New York assisted suicide case update

In May 2016, in Myers v. Schneiderman, an intermediate appellate court in New York upheld the constitutionality of New York’s ban on assisted suicide. (I discussed the case in this paper presented at the 2016 University Faculty for Life conference.) The New York Court of Appeals, which is the highest court in the state, has agreed to review this decision. The case will be argued on May 30, 2017. Here is a link to the docket in the New York Court of Appeals (just search for Myers v. Schneiderman). The docket provides links to the briefs, including good briefs filed by the New York State Catholic Conference and Not Dead Yet.

There has been in recent years a slow movement towards the legalization of assisted suicide, although this has largely happened outside the courts. It would be a surprise if the New York Court of Appeals were to reverse the lower court ruling and hold New York’s law unconstitutional (under the New York Constitution).  Last summer, the New Mexico Supreme Court rejected a constitutional challenge to New Mexico’s prohibition on assisted suicide. Let’s hope the New York court follows suit.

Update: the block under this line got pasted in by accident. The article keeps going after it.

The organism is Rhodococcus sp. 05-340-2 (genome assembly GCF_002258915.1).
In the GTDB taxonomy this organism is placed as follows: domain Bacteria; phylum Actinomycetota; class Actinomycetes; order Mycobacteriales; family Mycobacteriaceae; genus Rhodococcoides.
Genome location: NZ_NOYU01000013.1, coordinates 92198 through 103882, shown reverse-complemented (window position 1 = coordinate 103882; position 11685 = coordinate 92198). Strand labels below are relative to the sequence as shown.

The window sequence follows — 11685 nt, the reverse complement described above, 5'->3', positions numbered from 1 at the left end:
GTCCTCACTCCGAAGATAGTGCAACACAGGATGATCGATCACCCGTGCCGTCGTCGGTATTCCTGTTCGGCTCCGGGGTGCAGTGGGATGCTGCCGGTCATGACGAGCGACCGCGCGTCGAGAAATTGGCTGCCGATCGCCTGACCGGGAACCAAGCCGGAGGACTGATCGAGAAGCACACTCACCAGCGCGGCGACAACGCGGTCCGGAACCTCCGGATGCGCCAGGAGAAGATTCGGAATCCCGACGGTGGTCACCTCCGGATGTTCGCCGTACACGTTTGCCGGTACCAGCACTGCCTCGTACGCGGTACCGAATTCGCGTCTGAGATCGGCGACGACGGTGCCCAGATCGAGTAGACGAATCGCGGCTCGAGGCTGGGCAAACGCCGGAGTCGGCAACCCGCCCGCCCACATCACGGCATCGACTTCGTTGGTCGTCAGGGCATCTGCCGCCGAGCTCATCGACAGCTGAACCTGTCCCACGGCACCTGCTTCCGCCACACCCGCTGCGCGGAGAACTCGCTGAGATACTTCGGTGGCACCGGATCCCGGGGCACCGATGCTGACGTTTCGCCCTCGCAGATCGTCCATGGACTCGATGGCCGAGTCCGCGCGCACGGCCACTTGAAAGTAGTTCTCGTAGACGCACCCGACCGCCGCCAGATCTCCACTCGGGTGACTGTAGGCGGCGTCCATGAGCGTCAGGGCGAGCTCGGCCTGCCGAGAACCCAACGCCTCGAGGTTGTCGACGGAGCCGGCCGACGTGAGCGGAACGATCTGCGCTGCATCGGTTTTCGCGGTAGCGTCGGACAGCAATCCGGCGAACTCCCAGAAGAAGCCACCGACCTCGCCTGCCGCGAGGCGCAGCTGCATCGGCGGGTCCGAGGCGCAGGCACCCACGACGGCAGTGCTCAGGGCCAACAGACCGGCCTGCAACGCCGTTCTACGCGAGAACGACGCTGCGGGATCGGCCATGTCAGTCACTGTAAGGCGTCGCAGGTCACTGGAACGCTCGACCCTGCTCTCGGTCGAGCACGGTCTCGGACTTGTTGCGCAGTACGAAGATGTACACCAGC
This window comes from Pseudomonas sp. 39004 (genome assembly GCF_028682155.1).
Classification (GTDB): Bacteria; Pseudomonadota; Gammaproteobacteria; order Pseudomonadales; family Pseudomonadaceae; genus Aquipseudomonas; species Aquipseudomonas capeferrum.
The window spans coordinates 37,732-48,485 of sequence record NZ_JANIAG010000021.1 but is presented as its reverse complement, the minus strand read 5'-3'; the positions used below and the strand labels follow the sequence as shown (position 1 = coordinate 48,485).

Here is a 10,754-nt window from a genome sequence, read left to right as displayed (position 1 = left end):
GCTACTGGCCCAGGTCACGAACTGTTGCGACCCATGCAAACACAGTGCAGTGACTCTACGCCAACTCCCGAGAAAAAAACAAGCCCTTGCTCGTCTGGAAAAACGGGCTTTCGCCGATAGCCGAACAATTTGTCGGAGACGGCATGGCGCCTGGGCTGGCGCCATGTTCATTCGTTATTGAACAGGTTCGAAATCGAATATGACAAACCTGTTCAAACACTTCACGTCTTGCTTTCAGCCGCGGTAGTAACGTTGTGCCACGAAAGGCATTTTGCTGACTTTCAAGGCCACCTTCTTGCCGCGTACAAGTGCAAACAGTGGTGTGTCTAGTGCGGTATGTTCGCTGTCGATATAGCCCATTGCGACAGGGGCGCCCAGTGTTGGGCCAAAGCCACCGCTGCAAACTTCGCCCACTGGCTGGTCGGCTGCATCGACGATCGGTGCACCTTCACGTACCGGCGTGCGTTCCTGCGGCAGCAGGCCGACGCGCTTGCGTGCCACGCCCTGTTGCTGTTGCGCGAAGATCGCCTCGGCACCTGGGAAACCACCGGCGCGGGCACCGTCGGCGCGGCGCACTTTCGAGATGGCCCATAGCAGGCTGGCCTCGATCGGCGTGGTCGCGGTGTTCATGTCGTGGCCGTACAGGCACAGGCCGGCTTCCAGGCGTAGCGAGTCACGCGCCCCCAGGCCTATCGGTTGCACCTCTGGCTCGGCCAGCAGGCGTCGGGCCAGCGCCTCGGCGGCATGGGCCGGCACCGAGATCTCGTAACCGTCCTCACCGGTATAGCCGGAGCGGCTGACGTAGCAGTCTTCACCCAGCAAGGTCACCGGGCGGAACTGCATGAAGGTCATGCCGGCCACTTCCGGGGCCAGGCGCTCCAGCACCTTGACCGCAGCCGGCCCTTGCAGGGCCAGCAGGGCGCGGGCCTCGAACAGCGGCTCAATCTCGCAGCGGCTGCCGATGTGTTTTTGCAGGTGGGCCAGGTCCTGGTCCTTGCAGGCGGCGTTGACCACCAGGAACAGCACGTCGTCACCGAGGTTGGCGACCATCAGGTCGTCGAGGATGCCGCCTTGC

Richard Myers

Richard S. Myers, the Vice-President of UFL, is Professor of Law at Ave Maria School of Law, where he teaches Antitrust, Civil Procedure, Conflict of Laws, Constitutional Law, and Religious Freedom. He is a Phi Beta Kappa graduate of Kenyon College and earned his law degree at Notre Dame, where he won the law school's highest academic prize. He began his legal career by clerking for Judge John F. Kilkenny of the U.S. Court of Appeals for the Ninth Circuit. Professor Myers also worked for Jones, Day, Reavis & Pogue in Washington, D.C. He taught at Case Western Reserve University School of Law and the University of Detroit Mercy School of Law before joining the Ave Maria faculty. He is a co-editor of St. Thomas Aquinas and the Natural Law Tradition: Contemporary Perspectives (Catholic University of American Press, 2004) and a co-editor of Encyclopedia of Catholic Social Thought, Social Science, and Social Policy (Scarecrow Press, 2007). He has also published extensively on constitutional law in law reviews and also testified before Congressional and state legislative hearings on life issues. Married to Mollie Murphy, who is also on the faculty at Ave Maria School of Law, they are the proud parents of six children - Michael, Patrick, Clare, Kathleen, Matthew, and Andrew.